|Tender -An article I wrote for Mens File Magazine during the Summer giving a rare insight into the Design ethics and creative inspiration of William Kroll.|
By the time I leave William Kroll’s house, founder and creator of the British Brand Tender, following a 2 hour interview, I’m exhausted due to the overload of creative inspiration and thought that goes behind every single product that he touches .All designed and produced in the UK.
The Brand name Tender has many connotations, sounding quite Folk and Craft, it is actually taken from the old Victorian Steam trains powerhouse where the Coal and water were carried for the engine. The best of British industrial engineering that influenced, pioneered and fuelled the industrial revolution in many ways. So this is an excellent starting point for the Brand.
Whilst Denim is key in the brands origins the Indigo selvedge ,17oz Japanese Denim made in the UK now comes as a standard to a humble talent such as William Kroll,his expertise and Jeans credentials are proven. Initially working at Evisu Jeans he visited Japan regularly in order to be taught the Indigo dying process in Okayama in the South.
What inspired me first when discovering the Brand for the first time on www.hickorees.com was the back to basics approach to everything about the brand. A creative simplicity,. that takes inspiration from the original thought process that went in to historical garments and their function. It is these ideas that are then re used to create a modern ,up to date product.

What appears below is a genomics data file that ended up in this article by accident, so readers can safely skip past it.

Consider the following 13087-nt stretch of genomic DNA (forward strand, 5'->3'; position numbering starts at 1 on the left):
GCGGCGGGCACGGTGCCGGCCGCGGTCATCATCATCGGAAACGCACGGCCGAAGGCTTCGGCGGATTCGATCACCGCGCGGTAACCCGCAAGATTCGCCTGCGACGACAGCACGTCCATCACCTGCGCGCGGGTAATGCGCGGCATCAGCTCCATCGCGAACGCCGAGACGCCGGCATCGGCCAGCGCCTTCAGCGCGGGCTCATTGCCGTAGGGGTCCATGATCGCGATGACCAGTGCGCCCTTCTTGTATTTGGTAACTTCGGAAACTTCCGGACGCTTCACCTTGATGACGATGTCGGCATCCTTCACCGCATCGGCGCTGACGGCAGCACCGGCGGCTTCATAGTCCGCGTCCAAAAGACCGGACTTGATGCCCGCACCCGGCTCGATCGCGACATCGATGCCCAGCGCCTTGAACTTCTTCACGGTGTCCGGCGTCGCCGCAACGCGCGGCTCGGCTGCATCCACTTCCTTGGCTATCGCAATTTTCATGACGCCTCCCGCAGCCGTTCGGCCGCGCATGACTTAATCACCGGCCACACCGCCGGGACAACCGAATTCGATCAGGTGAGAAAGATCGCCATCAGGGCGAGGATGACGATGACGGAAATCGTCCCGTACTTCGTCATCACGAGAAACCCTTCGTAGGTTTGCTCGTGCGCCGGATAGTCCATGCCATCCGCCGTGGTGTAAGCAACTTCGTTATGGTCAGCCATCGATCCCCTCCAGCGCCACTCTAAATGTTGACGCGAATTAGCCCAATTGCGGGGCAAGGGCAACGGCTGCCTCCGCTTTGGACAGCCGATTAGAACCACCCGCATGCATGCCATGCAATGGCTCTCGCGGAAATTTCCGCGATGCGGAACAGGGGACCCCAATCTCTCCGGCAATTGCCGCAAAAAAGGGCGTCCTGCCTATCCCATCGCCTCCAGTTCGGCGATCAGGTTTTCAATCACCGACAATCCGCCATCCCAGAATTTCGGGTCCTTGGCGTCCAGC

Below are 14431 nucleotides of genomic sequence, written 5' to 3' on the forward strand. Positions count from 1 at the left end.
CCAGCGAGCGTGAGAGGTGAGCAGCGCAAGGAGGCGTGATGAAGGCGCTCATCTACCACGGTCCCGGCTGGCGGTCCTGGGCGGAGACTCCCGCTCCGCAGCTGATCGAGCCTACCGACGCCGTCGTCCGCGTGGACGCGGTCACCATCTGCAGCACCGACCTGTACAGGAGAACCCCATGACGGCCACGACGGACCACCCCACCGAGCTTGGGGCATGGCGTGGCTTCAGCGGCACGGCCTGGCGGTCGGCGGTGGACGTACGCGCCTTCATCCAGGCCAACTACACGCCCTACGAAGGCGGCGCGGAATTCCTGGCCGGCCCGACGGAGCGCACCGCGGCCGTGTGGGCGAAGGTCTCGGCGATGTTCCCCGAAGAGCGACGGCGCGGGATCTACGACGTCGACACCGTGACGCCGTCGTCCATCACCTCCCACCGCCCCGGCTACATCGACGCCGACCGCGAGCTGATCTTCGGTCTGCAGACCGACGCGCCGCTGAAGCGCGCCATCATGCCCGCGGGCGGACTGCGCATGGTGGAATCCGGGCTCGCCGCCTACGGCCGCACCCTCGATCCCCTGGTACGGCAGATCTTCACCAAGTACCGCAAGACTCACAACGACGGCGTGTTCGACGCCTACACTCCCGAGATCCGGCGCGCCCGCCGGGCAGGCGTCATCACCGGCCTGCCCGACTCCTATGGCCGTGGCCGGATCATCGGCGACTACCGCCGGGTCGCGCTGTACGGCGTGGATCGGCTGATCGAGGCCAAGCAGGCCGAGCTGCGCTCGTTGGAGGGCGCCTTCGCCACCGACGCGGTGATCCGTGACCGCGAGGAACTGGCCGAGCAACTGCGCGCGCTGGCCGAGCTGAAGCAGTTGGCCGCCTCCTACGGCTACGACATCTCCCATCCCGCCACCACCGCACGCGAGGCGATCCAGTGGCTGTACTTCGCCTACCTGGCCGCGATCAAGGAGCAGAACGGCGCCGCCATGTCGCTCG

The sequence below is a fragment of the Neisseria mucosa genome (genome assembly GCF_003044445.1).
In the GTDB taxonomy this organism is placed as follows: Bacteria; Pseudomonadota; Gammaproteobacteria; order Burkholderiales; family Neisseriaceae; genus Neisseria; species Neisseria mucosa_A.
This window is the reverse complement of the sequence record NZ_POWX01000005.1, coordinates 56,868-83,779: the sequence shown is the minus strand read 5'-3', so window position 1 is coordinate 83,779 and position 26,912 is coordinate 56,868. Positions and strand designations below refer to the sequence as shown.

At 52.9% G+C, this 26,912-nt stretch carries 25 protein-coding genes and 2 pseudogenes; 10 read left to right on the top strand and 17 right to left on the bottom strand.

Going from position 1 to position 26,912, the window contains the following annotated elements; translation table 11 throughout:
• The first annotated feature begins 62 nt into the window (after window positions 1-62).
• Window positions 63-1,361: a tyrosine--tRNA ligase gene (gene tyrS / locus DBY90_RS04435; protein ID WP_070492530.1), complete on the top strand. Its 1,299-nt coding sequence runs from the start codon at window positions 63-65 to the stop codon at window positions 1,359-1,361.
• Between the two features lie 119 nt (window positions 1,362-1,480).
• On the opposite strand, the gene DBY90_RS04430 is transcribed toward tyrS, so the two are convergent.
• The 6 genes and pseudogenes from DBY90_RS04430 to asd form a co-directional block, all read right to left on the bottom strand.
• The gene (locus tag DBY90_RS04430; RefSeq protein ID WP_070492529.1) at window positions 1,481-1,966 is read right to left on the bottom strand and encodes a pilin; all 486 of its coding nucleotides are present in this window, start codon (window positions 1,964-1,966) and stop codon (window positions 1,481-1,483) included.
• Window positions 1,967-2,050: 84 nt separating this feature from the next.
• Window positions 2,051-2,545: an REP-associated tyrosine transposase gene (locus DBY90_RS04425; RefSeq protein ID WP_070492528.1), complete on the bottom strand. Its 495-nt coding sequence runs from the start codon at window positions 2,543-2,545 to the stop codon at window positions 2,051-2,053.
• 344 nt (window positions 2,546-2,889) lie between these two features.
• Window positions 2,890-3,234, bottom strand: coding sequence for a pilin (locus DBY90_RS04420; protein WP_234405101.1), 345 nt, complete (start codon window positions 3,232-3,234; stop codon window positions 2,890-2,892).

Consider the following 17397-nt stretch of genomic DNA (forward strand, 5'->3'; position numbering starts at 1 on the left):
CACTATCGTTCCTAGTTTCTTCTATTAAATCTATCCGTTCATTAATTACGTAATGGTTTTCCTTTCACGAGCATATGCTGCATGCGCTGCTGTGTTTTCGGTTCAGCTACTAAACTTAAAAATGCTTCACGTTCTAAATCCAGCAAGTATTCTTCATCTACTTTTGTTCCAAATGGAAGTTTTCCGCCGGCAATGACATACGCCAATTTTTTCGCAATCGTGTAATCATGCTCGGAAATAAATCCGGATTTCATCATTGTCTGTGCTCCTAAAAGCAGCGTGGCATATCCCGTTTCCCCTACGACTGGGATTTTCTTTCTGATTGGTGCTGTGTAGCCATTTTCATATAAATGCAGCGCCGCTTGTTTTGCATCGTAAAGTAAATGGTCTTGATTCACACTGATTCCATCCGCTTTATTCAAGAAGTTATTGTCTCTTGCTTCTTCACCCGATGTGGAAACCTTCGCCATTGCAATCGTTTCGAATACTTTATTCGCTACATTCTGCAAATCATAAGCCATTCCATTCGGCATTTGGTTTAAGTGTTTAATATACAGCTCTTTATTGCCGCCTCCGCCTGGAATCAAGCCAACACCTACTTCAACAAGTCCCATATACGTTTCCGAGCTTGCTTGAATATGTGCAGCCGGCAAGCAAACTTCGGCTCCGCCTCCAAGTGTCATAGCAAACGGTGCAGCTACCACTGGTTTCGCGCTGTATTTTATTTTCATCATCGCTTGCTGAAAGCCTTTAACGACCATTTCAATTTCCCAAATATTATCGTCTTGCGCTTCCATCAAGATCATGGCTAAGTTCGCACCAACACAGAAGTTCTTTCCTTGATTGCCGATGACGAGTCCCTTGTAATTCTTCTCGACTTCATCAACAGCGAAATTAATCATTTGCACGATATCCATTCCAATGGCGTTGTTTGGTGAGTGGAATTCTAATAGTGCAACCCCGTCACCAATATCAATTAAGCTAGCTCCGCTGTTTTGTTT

One of the main brand ideals is that “the product is the sum of all that has gone into it ”Products are half way points, the new owner will look after it for its lifetime and add its own detail. In the same way that an industrial engineer makes the original component ,it actually gains most of its character and appeal during its working life. William lives by this belief.
So whilst Tender the brand has an aesthetic work wear theme it is not a reproduction of something that has come before .It does embrace the “perfection of imperfection” as one of its running themes.
His design influence has a very British point of view rather than US or Heritage.
Everything William was wearing during the interview and using in his kitchen(where we were chatting) is Tender product.